From the May 2007 issue of Investment Advisor • Subscribe!

Making the Right Choice

How, and whom, clients should pick as a trustee

Clients often name a friend or relative as a trustee based on that person being "the responsible one." The friend or family member may even feel honored in being named to serve in this role. It sounds like a perfect arrangement, doesn't it? But is it? All too often, the answer is "No, it is not appropriate." Most people have no idea what it really

means to be a trustee and how much work it entails. The responsibilities involved are often complex and time-consuming. It may even prove to be overwhelming for those who lack the time, experience, and specialized knowledge required to administer the role properly.

Consider this real life example. Recently, we heard from an investment professional that she was overwhelmed, frustrated, and even annoyed with her role as trustee, assigned to her by her favorite uncle. She now describes herself as a combination of art dealer, bill collector, investment analyst, bookkeeper, property manager, business executive, tax specialist, secretary, and financial counselor. She feels that she now has an additional full-time job--and rightly so.

"Why me?," clients may ask. In this woman's case, it turns out that her uncle always felt that she was the responsible one in the family, the smart one. Furthermore, he told her that he'd get everything organized ahead of time, so it wouldn't be a lot of work. Ah, famous last words, coming on the back of such a high compliment. However, the outcome is that she is now under tremendous stress, and fond memories of her uncle are now clouded by aggravation.

So as your clients name their trustees, it is imperative that they think beyond the question of: "Is she a responsible, intelligent person?"

With that in mind, in this article we will provide you with a framework to help you work with your clients in their decision-making. While it can be challenging for clients to make such an important selection, it should never be a linear one, since we know a trustee must wear many hats. (See sidebar "Responsibilities of a Trustee.")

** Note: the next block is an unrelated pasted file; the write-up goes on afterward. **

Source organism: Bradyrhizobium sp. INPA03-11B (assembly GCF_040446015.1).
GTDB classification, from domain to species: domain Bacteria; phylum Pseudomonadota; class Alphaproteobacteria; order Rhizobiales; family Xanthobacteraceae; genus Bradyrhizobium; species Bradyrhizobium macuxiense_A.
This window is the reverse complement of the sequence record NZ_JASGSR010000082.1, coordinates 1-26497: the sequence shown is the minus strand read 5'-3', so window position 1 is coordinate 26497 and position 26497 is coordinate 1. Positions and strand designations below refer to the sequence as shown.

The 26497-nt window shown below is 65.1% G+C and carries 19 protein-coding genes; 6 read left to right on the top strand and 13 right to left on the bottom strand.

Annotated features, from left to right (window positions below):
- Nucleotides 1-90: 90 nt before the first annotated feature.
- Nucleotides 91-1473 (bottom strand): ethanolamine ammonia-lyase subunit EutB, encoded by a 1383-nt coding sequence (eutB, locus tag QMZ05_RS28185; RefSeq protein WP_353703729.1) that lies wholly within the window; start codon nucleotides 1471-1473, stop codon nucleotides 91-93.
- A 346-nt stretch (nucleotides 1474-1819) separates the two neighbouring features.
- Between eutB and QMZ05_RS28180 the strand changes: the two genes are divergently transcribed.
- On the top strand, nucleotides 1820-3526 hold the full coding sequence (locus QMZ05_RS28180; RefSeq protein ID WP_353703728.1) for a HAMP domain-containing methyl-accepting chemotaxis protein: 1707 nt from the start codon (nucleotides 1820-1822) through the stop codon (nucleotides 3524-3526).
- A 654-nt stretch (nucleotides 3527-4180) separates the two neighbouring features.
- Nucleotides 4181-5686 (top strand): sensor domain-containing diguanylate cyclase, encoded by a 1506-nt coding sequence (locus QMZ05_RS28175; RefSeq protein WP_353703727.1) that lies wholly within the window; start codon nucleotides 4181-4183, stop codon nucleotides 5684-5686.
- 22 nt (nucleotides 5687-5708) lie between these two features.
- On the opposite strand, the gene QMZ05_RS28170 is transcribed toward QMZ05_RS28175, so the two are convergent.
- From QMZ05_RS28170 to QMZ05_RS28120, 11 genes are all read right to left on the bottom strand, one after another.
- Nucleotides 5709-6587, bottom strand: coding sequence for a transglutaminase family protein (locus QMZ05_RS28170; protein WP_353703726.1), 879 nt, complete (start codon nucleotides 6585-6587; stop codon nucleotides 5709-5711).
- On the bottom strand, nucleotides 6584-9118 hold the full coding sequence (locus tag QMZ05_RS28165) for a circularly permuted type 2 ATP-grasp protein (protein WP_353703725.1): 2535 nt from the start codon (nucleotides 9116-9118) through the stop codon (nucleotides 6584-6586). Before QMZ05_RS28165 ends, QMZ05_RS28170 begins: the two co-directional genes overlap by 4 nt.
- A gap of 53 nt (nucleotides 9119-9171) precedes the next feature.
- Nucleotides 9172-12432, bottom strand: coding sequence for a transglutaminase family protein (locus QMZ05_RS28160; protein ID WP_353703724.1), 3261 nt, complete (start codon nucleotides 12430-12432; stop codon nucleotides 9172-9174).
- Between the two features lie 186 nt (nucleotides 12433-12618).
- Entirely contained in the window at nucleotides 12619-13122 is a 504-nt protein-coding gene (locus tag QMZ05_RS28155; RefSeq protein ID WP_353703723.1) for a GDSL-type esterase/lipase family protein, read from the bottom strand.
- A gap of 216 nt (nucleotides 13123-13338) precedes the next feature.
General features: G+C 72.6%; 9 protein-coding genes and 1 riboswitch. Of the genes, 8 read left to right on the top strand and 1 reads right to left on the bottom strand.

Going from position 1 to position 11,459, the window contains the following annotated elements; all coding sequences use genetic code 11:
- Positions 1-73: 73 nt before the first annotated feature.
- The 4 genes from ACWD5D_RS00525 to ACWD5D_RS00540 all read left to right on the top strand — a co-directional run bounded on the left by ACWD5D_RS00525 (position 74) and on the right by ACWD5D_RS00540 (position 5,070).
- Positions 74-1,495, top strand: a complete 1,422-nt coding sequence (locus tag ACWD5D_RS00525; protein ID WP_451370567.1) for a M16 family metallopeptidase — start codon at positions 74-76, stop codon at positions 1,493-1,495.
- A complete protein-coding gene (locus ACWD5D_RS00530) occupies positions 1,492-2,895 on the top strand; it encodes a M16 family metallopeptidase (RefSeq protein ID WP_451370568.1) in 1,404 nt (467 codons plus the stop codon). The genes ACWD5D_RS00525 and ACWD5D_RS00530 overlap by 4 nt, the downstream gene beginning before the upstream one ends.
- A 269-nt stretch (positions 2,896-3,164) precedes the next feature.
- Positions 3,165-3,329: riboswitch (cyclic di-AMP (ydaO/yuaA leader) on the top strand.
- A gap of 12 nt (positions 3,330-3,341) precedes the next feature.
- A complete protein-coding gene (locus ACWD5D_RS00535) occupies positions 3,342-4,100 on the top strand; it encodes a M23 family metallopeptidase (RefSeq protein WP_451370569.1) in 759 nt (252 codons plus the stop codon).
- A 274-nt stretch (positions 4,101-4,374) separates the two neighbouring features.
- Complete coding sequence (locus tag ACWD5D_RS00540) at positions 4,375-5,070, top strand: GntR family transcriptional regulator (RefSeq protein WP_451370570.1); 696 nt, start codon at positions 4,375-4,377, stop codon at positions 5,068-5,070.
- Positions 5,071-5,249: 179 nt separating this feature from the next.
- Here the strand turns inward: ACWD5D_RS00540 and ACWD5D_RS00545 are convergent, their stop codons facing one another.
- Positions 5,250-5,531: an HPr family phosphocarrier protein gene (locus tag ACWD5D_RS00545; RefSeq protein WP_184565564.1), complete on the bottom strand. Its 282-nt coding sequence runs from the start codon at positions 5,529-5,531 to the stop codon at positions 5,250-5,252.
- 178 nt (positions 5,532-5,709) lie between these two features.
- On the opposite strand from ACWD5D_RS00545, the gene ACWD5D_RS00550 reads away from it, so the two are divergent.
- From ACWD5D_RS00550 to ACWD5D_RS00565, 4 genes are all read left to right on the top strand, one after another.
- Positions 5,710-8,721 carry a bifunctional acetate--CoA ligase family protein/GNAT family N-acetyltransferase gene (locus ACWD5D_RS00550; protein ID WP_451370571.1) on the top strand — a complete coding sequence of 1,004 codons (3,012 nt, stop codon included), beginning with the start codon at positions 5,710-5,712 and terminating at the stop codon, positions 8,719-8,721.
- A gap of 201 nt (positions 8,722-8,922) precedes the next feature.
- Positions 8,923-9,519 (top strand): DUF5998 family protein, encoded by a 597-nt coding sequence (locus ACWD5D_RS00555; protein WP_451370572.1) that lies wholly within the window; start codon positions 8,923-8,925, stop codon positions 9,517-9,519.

Thus, it is imperative that, before naming a trustee, clients are educated on what a trustee is and who is appropriate to assume the role. When determining a trustee's overall responsibilities and figuring out who should be a trustee, considerations should go beyond the duties and take into account the relationships among family members.

To do that, there are five questions your clients should ask themselves before selecting a trustee.

The first question focuses on "trust." Do your clients trust this person to be true to their interests? Will this person put your clients' interests ahead of his own interests? Remind your clients that they are leaving the decision-making to someone they most likely will not be around to oversee.

Second, are they focusing more on themselves in the selection process than on the potential trustee? Although the choice may feel right to your client, is it equally acceptable to the trustee?

To determine if the selection is the right fit, ask your client to consider these issues: Does the trustee's personality, career, and lifestyle afford the time to devote to the responsibilities of being a trustee? Is she detail-oriented and organized? Does he have the investment expertise to manage the trust assets? Will this be an overwhelming burden to the named trustee that could affect her performance in this vital role?

In addition to these considerations, your clients should also be aware that, even if the selected person has never previously served as a trustee, most state laws require that a trustee be held to a high standard of performance. Therefore, ignorance is not bliss; there are legal ramifications in the person's role as trustee.

If a client is insistent about appointing a person who may not entirely fit the bill, you may want to suggest a co-trustee--one who you know has the requisite skills and capabilities to complement the first choice. With different skills, a co-trustee can be a favorable solution, as long as there are procedures in place to resolve, for example, a deadlock in decision making between the trustee and co-trustee.